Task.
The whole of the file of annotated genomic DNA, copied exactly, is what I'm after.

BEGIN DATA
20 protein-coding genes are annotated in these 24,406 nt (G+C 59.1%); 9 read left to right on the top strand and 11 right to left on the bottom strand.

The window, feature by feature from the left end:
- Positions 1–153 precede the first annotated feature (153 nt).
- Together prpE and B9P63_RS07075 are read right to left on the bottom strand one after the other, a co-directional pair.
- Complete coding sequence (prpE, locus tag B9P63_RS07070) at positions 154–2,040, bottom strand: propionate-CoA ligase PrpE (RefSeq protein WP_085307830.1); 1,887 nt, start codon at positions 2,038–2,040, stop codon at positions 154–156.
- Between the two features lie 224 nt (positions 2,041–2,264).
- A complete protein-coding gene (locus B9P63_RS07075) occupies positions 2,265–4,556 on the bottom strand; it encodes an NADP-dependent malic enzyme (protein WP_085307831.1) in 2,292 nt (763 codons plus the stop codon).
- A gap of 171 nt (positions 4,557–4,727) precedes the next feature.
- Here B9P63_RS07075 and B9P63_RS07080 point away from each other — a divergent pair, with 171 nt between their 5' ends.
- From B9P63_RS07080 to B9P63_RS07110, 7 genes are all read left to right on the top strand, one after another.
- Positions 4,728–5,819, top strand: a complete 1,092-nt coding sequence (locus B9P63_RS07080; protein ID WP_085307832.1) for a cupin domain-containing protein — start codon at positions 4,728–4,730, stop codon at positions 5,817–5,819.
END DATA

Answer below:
20 protein-coding genes are annotated in these 24,406 nt (G+C 59.1%); 9 read left to right on the top strand and 11 right to left on the bottom strand.

The window, feature by feature from the left end:
- Positions 1–153 precede the first annotated feature (153 nt).
- Together prpE and B9P63_RS07075 are read right to left on the bottom strand one after the other, a co-directional pair.
- Complete coding sequence (prpE, locus tag B9P63_RS07070) at positions 154–2,040, bottom strand: propionate-CoA ligase PrpE (RefSeq protein WP_085307830.1); 1,887 nt, start codon at positions 2,038–2,040, stop codon at positions 154–156.
- Between the two features lie 224 nt (positions 2,041–2,264).
- A complete protein-coding gene (locus B9P63_RS07075) occupies positions 2,265–4,556 on the bottom strand; it encodes an NADP-dependent malic enzyme (protein WP_085307831.1) in 2,292 nt (763 codons plus the stop codon).
- A gap of 171 nt (positions 4,557–4,727) precedes the next feature.
- Here B9P63_RS07075 and B9P63_RS07080 point away from each other — a divergent pair, with 171 nt between their 5' ends.
- From B9P63_RS07080 to B9P63_RS07110, 7 genes are all read left to right on the top strand, one after another.
- Positions 4,728–5,819, top strand: a complete 1,092-nt coding sequence (locus B9P63_RS07080; protein ID WP_085307832.1) for a cupin domain-containing protein — start codon at positions 4,728–4,730, stop codon at positions 5,817–5,819.